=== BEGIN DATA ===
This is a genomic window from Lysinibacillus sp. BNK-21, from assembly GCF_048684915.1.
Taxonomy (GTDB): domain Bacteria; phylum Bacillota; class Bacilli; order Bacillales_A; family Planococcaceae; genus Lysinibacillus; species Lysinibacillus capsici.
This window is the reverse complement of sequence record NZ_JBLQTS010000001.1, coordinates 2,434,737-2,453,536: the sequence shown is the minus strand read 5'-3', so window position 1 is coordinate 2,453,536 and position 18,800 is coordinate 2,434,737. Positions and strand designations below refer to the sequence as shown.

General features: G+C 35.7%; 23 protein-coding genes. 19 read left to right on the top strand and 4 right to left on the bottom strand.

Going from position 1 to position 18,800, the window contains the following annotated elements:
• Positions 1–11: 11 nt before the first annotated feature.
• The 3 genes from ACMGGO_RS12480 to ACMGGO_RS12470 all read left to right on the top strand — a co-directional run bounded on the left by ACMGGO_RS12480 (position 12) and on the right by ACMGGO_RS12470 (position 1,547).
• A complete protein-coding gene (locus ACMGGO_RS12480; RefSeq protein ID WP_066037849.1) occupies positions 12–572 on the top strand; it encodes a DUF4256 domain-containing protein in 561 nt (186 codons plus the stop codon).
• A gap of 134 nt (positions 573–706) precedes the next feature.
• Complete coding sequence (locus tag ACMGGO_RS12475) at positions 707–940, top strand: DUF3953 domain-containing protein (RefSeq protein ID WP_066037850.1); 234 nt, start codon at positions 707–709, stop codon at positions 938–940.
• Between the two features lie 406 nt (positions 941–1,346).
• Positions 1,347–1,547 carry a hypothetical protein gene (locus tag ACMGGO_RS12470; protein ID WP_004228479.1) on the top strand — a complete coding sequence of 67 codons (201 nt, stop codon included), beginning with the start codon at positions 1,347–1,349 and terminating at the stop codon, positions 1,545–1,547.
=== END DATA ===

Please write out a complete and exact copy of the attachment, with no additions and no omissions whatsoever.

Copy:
This is a genomic window from Lysinibacillus sp. BNK-21, from assembly GCF_048684915.1.
Taxonomy (GTDB): domain Bacteria; phylum Bacillota; class Bacilli; order Bacillales_A; family Planococcaceae; genus Lysinibacillus; species Lysinibacillus capsici.
This window is the reverse complement of sequence record NZ_JBLQTS010000001.1, coordinates 2,434,737-2,453,536: the sequence shown is the minus strand read 5'-3', so window position 1 is coordinate 2,453,536 and position 18,800 is coordinate 2,434,737. Positions and strand designations below refer to the sequence as shown.

General features: G+C 35.7%; 23 protein-coding genes. 19 read left to right on the top strand and 4 right to left on the bottom strand.

Going from position 1 to position 18,800, the window contains the following annotated elements:
• Positions 1–11: 11 nt before the first annotated feature.
• The 3 genes from ACMGGO_RS12480 to ACMGGO_RS12470 all read left to right on the top strand — a co-directional run bounded on the left by ACMGGO_RS12480 (position 12) and on the right by ACMGGO_RS12470 (position 1,547).
• A complete protein-coding gene (locus ACMGGO_RS12480; RefSeq protein ID WP_066037849.1) occupies positions 12–572 on the top strand; it encodes a DUF4256 domain-containing protein in 561 nt (186 codons plus the stop codon).
• A gap of 134 nt (positions 573–706) precedes the next feature.
• Complete coding sequence (locus tag ACMGGO_RS12475) at positions 707–940, top strand: DUF3953 domain-containing protein (RefSeq protein ID WP_066037850.1); 234 nt, start codon at positions 707–709, stop codon at positions 938–940.
• Between the two features lie 406 nt (positions 941–1,346).
• Positions 1,347–1,547 carry a hypothetical protein gene (locus tag ACMGGO_RS12470; protein ID WP_004228479.1) on the top strand — a complete coding sequence of 67 codons (201 nt, stop codon included), beginning with the start codon at positions 1,347–1,349 and terminating at the stop codon, positions 1,545–1,547.